The Olympics Are All Fun, No Games on TikTok

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Olympians are the world’s most impressive athletes. Watching them show off their superhuman strength, endurance and form, it’s easy to forget that many of them are not just mortals but teens and 20-somethings, effectively living in dorms, their emotions and hormones swiveling and swerving as they vie for the ultimate honors in sports.

When they’re not competing, the athletes at the Olympic Games in Tokyo have been quite candid on social media. Posts from the last two weeks, many of them on TikTok, show this year’s Olympians flirting, knitting, dancing, answering personal questions — and, of course, making sex jokes.

Here’s just a sampling of what’s been happening in their downtime, as seen on the smallest of screens.

Athletes across the board — the Israeli baseball team, an Irish gymnast, American rugby players — have posted videos of themselves and teammates attempting to corrupt the cardboard beds in the Olympic Village. Many of these “test the bed” videos were a humorous response to the rumor that the recycled beds were provided as a way to dissuade athletes from having sex. (That is not the case, according to the company that made them.)

In another jokey take on the Olympic Village’s reputation as a hookup zone, Noah Williams, a British diver, posted a TikTok video of himself and his teammate Tom Daley unboxing hundreds of free condoms. (The contraceptives have been provided by the organizers of the Olympics for more than 30 years to encourage sexual health.)

Other Olympians have been using social media to flirt with — or at least openly admire — their fellow competitors from afar.

Tyler Downs, an Olympic diver, posted a video on TikTok directed at Simone Biles, asking the decorated gymnast to “talk 2 me.” A Japanese fencer named Kaito Streets took the same approach with Naomi Osaka, the tennis player. Though the videos are flirty, it is unlikely that the young men have more in mind than attracting attention from their sports idols and their fans.

Gus Kenworthy, a commentator, posted a compilation of male athletes — some shirtless — while Charli XCX’s “Boys” played in the background. The lyrics are anything but subtle: “I was busy thinking ’bout boys/ Boys, boys/ I was busy dreaming ’bout boys.”

Ilona Maher, a member of the U.S. women’s rugby team, made no secret of her search for an “Olympic bae” in Tokyo, posting several videos about spotting “Olympic demigods” and making prolonged eye contact.

One user asked why the Olympians won’t just talk to each other in person. “It’s not that easy to go up to a pack of six, seven Romanian volleyball players and shoot my shot,” Ms. Maher said in one video. “I’m working on it, but I don’t know if that’s in the cards for me.”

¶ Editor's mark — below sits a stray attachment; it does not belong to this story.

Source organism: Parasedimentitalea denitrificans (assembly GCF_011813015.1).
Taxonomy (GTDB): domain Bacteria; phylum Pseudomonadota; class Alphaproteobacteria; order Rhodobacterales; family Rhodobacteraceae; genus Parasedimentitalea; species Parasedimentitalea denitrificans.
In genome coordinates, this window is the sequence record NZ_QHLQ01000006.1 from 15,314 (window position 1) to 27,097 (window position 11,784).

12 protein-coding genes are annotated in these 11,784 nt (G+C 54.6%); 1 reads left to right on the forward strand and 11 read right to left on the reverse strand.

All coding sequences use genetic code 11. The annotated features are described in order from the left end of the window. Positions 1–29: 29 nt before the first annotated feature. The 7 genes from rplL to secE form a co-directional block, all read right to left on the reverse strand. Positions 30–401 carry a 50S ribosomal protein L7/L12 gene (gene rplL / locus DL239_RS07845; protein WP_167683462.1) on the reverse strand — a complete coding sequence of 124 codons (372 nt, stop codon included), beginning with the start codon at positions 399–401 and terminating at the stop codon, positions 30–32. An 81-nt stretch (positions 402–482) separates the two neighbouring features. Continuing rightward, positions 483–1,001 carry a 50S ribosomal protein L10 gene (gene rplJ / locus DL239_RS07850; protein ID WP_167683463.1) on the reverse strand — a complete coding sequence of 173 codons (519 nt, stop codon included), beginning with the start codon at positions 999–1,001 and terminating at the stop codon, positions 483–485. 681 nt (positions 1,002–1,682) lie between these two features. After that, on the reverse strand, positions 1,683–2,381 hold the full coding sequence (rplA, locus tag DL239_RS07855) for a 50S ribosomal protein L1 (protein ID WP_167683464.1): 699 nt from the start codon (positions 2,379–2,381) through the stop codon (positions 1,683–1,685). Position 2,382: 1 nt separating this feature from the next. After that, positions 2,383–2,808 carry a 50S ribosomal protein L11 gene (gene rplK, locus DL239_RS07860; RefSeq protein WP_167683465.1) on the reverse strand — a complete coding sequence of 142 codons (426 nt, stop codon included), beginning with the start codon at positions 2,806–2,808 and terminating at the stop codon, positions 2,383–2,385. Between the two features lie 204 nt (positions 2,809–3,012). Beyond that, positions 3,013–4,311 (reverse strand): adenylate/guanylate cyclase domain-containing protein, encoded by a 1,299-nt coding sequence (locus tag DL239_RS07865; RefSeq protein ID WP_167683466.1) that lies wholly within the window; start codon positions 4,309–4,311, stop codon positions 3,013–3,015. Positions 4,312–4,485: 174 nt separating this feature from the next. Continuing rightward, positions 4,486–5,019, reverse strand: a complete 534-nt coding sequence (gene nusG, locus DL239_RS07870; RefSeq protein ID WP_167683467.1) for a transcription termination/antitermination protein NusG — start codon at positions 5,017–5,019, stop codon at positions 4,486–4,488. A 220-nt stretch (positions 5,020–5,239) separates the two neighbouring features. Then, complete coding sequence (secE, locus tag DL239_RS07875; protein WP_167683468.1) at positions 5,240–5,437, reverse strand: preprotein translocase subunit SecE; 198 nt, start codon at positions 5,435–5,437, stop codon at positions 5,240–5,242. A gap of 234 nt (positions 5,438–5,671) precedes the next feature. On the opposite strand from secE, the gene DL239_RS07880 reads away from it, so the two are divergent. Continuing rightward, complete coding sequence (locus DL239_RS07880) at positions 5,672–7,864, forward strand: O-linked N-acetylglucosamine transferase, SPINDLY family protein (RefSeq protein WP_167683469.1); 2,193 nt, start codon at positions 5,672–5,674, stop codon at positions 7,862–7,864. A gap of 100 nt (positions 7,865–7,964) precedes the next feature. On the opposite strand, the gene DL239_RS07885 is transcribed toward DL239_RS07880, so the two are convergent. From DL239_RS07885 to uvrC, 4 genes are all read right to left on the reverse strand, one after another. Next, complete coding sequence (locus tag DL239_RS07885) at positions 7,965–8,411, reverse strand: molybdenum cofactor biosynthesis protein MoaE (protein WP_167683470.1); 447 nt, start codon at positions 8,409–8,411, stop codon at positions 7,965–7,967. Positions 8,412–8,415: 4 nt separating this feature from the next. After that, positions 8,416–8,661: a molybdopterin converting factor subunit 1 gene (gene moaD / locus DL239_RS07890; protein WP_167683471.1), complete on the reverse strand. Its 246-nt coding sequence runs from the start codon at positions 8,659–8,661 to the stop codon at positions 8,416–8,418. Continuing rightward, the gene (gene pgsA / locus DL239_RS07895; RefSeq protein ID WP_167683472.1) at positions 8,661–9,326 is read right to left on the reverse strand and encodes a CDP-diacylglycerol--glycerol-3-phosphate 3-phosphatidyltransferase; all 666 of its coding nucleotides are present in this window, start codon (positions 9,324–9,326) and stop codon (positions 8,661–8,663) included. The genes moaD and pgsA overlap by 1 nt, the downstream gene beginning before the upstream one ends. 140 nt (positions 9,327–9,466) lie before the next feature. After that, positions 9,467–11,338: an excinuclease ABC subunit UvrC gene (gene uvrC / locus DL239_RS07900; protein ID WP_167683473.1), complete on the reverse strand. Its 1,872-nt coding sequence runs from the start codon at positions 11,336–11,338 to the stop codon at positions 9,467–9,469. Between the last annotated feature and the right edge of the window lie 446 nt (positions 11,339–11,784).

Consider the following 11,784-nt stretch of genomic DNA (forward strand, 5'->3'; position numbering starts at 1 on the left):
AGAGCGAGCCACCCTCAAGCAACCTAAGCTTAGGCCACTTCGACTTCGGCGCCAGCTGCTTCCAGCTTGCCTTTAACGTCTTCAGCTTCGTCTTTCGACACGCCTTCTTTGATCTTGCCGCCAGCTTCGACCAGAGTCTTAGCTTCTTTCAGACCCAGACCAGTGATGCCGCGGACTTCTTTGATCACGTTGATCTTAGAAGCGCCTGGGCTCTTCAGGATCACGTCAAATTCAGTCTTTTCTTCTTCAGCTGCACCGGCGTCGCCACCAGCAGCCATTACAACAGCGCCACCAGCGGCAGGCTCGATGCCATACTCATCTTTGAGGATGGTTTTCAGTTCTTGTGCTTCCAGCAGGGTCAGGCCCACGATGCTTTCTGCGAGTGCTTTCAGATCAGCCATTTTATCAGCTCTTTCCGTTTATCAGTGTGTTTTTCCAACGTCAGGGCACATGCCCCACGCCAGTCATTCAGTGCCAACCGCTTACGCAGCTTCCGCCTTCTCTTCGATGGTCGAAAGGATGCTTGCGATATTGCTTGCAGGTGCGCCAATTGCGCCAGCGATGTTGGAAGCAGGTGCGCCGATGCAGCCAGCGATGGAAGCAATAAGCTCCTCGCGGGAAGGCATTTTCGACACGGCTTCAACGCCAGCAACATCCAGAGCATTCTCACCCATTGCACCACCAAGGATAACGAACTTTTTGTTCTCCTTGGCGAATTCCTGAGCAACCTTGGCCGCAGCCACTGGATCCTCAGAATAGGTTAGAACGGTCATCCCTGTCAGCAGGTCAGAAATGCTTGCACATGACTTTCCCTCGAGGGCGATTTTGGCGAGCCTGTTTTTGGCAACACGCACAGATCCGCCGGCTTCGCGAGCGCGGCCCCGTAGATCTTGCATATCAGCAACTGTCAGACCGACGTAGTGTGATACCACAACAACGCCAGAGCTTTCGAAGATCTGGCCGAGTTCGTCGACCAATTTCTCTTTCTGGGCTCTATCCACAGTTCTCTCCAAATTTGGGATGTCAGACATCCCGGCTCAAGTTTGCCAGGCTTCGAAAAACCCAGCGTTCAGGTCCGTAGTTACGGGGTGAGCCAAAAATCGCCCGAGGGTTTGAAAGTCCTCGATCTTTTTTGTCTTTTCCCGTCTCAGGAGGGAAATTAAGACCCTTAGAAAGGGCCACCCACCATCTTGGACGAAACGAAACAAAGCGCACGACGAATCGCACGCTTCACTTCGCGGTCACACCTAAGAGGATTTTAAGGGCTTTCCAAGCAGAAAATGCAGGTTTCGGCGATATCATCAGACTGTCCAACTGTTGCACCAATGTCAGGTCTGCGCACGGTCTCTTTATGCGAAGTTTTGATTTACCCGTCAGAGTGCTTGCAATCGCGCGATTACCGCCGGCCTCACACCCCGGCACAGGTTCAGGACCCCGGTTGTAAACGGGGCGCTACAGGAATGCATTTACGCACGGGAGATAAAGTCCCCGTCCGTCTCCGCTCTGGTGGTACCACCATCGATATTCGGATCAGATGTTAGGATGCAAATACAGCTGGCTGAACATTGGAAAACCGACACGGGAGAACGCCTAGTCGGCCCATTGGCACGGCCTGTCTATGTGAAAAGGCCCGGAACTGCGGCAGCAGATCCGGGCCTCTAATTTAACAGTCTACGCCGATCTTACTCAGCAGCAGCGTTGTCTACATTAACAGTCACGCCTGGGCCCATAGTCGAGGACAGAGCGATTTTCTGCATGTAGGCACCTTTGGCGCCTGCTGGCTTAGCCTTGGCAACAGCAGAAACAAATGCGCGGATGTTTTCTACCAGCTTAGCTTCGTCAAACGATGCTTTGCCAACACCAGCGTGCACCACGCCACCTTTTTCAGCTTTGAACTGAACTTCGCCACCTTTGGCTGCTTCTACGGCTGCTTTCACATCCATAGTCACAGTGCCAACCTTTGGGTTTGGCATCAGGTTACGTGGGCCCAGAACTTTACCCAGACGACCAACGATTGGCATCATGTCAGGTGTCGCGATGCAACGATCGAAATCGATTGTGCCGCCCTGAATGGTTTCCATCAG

In addition to the sillier posts, many athletes have pulled back the curtain on life in the Olympic Village, sharing footage of the nail salon, the souvenir shop, the self-driving vans, the massage center and the florist.

Kelsey Marie Robinson, a volleyball player for the United States, has been reviewing the food in the village’s cafeteria. In one video, she pans over a spread of salmon, steak, peaches, melons, fried calamari, seaweed rice balls, vegetable tempura and a chocolate mousse. The mousse really got her attention (“10/10,” Ms. Robinson wrote.)

Erica Ogwumike, a basketball player for the Nigerian team and a student in medical school, gave a short overview of the “polyclinic,” where athletes can receive acupuncture, dermatology treatments, physiotherapy and more.

Various athletes have answered frequently asked questions about their sport, themselves and being in the Olympics. (For volleyball players, “how tall are you?” is a common one.)

Cody Melphy, an American rugby player, has used his TikTok page to answer more niche questions, like whether athletes are allowed to keep the comforters that come with their cardboard beds (they are) and what happens if an athlete’s laundry is lost (Mr. Melphy washed his used clothes in a bathtub).

Mr. Daley, a diver and gold medalist who appeared in the condom unboxing video, has also been sharing his progress on knitting projects. On an Instagram page devoted to his knitted and crocheted creations, he said that the hobby has kept him “sane.”

Some competitors brought their fans into the experience even before reaching Tokyo. Liza Pletneva, a rhythmic gymnast from the United States, documented her team’s journey from home, which included a six-hour layover in Amsterdam, an 11-hour flight to Tokyo and five hours of processing upon arrival.

In comments on these videos, TikTok users are expressing their appreciation for how much inside scoop the Olympians have been posting. Noah Schnapp, an actor best known for his role on “Stranger Things,” published a video on TikTok saying he didn’t know Olympic athletes were so “funny and normal” and that seeing their routines on TikTok has changed the entire experience of spectating.

So the ratings are in. Season 1 of Olympics TikTok is a success.